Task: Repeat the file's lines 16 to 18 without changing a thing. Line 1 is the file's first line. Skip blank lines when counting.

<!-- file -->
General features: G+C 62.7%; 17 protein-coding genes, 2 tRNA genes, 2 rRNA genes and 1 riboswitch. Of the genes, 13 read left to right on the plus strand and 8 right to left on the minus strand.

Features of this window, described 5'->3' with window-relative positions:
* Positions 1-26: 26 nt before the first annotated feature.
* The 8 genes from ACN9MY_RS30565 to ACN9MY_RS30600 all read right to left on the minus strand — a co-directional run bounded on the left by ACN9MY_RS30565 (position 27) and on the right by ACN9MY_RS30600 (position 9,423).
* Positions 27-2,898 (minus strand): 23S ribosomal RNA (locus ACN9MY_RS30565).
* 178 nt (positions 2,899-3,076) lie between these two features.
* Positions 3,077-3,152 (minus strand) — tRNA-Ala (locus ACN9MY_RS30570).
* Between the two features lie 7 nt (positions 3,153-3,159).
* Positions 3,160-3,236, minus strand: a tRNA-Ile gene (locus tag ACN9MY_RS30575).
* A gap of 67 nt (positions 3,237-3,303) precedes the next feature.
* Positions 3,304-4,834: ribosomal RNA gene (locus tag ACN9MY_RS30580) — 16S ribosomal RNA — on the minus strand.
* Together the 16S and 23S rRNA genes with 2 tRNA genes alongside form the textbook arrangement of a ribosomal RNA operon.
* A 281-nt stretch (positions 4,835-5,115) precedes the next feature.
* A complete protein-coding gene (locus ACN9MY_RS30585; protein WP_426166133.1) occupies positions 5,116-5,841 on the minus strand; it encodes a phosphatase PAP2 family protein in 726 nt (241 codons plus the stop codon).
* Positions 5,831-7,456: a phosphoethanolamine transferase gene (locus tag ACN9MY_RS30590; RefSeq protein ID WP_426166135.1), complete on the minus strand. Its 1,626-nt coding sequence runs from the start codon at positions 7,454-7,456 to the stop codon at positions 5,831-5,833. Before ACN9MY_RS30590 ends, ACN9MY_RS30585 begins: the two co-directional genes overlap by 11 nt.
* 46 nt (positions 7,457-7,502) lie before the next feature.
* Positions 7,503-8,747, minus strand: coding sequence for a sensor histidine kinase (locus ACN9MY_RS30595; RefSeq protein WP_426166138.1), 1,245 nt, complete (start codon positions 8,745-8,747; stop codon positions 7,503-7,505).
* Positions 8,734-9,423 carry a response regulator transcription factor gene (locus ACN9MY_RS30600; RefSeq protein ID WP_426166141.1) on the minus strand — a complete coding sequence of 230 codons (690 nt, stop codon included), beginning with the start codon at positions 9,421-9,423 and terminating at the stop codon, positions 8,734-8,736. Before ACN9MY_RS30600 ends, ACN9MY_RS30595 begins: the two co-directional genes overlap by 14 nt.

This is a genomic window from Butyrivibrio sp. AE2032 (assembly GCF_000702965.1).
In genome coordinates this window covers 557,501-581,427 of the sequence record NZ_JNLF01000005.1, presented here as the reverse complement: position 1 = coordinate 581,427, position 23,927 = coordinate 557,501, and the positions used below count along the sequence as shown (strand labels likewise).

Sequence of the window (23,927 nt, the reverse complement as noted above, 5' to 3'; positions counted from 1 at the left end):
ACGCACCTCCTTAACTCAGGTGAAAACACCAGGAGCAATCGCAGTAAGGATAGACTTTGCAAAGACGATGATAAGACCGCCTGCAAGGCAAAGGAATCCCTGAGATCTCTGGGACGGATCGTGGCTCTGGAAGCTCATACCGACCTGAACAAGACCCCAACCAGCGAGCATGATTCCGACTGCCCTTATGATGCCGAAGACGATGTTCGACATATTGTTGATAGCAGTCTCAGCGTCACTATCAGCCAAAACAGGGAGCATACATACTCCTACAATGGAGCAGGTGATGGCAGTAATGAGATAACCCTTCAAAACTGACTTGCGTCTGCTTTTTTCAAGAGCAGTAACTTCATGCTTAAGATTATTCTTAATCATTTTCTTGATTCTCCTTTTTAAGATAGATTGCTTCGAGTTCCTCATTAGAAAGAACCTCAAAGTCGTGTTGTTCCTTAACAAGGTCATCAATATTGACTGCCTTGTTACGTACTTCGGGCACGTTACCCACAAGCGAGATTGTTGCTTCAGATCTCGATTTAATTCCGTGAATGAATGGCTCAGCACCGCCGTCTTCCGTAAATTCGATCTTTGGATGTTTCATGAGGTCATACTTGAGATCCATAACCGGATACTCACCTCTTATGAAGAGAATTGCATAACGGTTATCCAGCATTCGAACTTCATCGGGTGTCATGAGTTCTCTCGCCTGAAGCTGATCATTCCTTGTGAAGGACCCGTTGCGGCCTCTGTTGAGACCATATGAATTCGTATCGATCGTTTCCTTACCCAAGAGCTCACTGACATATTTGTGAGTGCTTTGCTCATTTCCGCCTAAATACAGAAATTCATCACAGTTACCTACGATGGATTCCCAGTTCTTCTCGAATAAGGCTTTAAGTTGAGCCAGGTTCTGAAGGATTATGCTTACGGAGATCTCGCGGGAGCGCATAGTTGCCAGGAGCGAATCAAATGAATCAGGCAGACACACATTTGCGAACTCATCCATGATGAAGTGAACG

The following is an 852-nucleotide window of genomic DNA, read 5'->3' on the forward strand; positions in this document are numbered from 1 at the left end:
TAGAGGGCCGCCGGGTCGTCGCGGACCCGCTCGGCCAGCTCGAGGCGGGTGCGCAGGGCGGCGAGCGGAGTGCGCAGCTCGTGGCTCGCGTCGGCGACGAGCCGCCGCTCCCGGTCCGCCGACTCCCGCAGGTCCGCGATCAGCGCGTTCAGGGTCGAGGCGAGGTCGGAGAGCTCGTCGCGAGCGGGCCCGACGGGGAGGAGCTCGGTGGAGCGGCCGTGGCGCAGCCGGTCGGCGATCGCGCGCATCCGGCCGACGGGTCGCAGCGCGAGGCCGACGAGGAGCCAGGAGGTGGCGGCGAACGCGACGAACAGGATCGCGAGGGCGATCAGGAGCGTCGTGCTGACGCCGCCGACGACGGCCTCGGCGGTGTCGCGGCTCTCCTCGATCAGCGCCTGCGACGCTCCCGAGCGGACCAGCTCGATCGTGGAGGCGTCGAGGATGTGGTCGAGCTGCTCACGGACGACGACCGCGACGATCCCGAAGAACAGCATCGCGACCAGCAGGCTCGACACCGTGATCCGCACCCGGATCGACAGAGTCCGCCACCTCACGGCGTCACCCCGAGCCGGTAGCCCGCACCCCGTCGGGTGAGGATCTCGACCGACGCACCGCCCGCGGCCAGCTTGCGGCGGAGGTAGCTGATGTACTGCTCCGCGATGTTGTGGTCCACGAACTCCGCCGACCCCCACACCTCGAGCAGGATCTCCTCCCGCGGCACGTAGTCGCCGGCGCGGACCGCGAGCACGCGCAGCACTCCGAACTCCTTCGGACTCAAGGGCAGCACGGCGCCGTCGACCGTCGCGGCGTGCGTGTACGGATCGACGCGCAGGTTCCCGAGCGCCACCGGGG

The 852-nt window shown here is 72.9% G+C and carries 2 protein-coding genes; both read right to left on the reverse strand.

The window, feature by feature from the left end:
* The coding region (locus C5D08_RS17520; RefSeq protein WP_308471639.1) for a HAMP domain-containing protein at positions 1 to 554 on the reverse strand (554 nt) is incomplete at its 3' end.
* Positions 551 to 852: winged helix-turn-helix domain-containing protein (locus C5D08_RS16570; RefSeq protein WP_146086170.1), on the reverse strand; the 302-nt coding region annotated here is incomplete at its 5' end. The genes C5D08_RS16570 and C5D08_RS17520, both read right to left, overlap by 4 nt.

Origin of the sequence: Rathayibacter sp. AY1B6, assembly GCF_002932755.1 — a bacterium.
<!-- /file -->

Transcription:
* 46 nt (positions 7,457-7,502) lie before the next feature.
* Positions 7,503-8,747, minus strand: coding sequence for a sensor histidine kinase (locus ACN9MY_RS30595; RefSeq protein WP_426166138.1), 1,245 nt, complete (start codon positions 8,745-8,747; stop codon positions 7,503-7,505).
* Positions 8,734-9,423 carry a response regulator transcription factor gene (locus ACN9MY_RS30600; RefSeq protein ID WP_426166141.1) on the minus strand — a complete coding sequence of 230 codons (690 nt, stop codon included), beginning with the start codon at positions 9,421-9,423 and terminating at the stop codon, positions 8,734-8,736. Before ACN9MY_RS30600 ends, ACN9MY_RS30595 begins: the two co-directional genes overlap by 14 nt.